Title Reviewed:
All Our Yesterdays: A Brief History of Detroit

Author Reviewed:
Frank B. Woodford; Arthur M. Woodford

Walter R. Houf


Indiana Magazine of History, Volume 66, Issue 4, pp 372-373

Article Type:
Book Review

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All Our Yesterdays: A Brief History of Detroit. By Frank B. Woodford and Arthur M. Woodford. (Detroit: Wayne State University Press, 1969. Pp. 410. Maps, illustrations, notes on illustrations and maps, selected bibliography, index. Paperbound, $3.95.)

As Dwight Hoover so aptly demonstrated in the 1968 summer supplement of American Quarterly, urban history has no clearly established methodology or predominant theory. Although a number of urban historians are emphasizing the process of urbanization characteristic of the more complex municipalities or testing some of the older social and historiographical concepts with data from cities, the traditional form of urban history—the biography of a city—is likely to persist for some time.

All Our Yesterdays, billed as the first history of Detroit published in the last twenty-five years, is such a biography. Written primarily by the late Frank B. Woodford, a native son, longtime staff member of the Detroit Free Press, author of several books on aspects of Detroit history, and city historiographer late in his life, the work displays the assets and flaws of a very close familiarity with its subject. Woodford's research for books on several prominent men of Detroit as well as the author's lifetime association with the city, enabled him to accumulate the unsurpassed reservoir of anecdote and detail which appears in this general survey. Yet those who are neither antiquarians nor natives or residents of Detroit may be distressed by the detail included.

The basic chronological organization of the book touches upon early exploration in the Detroit area; initial acquisition by the French, whose cultural stamp persisted for some time beyond their political authority; the brief British interlude; then the official, but tenuous, though increasingly secure, American possession of Detroit. Political, social, and economic events are woven together in the survey of the French and British periods. Once the narrative reaches the transfer of Detroit to the United States, the treatment shifts to topical chapters on cultural, philanthropic, political, social, and economic matters within the chronological skeleton. At the midpoint of the book there is a nostalgic look at Detroit during the last decade of the nineteenth century. By that time population standards qualified Detroit as a city, and its cultural variety created an appealing charm which unfortunately diminished during the next fifty years. Throughout the book the relationship of regional and national events to Detroit's history are noted.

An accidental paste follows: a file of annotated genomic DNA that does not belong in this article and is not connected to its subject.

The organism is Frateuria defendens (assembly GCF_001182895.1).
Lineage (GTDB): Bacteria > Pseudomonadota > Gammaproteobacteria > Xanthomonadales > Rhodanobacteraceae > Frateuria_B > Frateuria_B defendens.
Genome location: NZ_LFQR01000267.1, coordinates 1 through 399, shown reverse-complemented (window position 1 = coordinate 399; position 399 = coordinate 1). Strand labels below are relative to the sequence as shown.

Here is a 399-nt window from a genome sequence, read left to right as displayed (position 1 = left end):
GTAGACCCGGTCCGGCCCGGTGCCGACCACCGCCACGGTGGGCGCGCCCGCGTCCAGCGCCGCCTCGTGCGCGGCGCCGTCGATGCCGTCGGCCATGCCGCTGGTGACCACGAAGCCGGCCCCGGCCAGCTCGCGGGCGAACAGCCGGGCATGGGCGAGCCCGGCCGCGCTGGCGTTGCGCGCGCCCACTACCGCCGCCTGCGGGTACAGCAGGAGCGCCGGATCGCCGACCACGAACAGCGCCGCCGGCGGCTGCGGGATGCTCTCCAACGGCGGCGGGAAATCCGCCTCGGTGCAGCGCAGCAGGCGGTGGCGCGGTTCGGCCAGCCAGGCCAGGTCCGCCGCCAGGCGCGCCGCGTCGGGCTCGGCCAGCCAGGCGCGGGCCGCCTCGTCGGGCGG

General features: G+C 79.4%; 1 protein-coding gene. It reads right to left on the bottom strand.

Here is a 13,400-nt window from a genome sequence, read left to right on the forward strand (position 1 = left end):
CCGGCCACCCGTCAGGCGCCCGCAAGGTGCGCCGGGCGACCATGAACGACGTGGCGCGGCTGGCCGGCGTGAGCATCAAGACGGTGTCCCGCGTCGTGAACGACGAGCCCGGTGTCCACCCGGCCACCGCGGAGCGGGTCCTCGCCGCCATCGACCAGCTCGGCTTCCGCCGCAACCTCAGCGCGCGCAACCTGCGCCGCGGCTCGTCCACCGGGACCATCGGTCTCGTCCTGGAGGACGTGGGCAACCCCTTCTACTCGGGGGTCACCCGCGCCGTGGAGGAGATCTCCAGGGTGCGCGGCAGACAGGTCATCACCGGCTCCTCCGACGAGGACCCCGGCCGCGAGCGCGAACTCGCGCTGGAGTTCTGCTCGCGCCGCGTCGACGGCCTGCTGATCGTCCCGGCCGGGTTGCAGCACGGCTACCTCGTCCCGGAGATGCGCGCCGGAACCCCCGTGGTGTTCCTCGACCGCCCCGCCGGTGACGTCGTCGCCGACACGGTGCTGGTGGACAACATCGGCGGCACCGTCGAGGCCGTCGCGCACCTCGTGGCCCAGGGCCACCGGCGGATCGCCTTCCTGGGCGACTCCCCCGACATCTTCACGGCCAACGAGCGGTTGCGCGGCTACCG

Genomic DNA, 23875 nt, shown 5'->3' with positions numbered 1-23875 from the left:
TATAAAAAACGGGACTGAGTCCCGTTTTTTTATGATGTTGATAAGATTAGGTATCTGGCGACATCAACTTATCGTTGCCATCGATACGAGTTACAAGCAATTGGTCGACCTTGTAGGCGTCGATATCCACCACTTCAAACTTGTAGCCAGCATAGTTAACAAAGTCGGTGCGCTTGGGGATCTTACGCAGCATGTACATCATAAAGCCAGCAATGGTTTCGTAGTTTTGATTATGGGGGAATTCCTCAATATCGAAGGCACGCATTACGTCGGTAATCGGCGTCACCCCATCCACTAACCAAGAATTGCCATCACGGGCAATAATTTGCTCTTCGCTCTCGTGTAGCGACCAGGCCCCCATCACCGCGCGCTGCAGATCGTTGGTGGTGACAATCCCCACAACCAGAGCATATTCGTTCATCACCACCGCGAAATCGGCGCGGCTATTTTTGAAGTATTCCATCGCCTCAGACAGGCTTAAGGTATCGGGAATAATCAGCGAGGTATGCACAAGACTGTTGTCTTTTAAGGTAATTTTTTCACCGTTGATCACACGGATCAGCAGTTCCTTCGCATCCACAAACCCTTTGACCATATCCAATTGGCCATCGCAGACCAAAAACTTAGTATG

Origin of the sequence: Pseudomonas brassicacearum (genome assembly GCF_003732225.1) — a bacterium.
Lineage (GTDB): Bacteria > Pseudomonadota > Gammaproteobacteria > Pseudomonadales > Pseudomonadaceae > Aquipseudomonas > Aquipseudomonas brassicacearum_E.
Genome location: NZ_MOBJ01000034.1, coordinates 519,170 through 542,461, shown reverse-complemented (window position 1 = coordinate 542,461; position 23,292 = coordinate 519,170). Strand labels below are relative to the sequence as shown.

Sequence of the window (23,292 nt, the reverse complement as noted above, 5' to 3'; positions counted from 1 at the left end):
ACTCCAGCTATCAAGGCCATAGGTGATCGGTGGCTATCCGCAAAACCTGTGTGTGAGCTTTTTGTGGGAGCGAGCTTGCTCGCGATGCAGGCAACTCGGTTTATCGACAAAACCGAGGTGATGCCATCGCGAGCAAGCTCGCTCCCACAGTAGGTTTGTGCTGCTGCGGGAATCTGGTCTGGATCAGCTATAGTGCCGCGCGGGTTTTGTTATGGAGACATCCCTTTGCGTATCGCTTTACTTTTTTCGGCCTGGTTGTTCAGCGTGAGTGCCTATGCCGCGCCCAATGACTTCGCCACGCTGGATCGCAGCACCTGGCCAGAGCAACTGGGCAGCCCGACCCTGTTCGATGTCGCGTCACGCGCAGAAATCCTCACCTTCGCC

Most readers of All Our Yesterdays will welcome the extensive chronological table at the back of the book, and, although the maps and photographs are typical of biographies of cities, they do capture some of the character of Detroit. Professional historians will regret the scanty bibliography and the absence of reference notes.

All Our Yesterdays is both too long and too short as a study of one of America's major cities. If much of the inside information, meaningful only to natives and residents, and the antiquarianism had been eliminated, the book would have been shorter and tighter in composition. If more analysis and greater insight into the nature of Detroit and its special qualities had been provided, it would have been longer and more satisfactory. As it is, the book fairly compactly chronicles the major events in Detroit's past from initial settlement down to the riot of late July, 1967. Any rigorous and thorough study of such a large and complex city must be more extensive and must furnish the reader with a better understanding of Detroit's character and the driving forces behind what appears on the surface.

Drake University, Des Moines Walter R. Houf

Published by the Indiana University Department of History.